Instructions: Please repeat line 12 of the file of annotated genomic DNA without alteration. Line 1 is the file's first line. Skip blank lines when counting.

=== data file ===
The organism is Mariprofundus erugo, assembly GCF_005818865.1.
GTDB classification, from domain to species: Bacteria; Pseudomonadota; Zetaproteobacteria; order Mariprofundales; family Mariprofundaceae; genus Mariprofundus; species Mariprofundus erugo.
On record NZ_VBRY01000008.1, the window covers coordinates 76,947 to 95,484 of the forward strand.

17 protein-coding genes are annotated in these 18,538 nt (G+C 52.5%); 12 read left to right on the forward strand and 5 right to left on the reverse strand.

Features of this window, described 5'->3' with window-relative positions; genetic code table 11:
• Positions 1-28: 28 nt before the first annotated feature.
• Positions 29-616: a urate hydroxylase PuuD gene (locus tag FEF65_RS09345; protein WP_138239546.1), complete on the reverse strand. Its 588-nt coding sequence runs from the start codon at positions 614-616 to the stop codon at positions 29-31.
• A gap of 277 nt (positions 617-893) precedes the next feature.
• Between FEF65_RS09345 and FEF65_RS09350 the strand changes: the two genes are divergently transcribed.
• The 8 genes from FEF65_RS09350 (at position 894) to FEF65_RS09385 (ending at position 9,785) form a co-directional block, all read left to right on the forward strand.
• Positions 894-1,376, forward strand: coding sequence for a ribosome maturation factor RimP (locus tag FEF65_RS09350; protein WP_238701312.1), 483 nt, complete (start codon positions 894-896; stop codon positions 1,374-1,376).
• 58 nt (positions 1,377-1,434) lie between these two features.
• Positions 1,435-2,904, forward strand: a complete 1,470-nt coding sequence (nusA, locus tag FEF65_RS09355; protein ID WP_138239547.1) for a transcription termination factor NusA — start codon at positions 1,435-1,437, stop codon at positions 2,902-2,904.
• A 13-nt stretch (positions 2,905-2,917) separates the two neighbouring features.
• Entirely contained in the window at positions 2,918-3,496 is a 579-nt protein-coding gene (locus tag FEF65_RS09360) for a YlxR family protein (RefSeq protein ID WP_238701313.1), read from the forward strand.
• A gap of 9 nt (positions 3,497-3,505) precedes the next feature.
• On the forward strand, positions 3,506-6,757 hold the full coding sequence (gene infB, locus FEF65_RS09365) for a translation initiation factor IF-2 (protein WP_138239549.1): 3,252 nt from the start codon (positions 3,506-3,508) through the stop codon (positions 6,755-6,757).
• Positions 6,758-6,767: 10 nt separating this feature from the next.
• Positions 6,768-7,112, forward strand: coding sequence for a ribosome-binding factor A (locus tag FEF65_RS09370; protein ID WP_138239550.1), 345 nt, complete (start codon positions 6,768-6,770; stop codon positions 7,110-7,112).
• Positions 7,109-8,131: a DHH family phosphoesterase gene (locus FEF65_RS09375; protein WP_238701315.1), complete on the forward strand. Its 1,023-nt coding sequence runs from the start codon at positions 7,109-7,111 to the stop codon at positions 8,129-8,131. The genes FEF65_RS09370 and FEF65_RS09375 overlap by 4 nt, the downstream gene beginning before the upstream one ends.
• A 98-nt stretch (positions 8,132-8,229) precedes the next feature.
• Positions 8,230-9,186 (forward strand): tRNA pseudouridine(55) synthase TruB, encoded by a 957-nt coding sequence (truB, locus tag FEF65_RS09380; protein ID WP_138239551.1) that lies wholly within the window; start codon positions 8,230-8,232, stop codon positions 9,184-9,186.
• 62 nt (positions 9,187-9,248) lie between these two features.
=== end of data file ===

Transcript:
• 58 nt (positions 1,377-1,434) lie between these two features.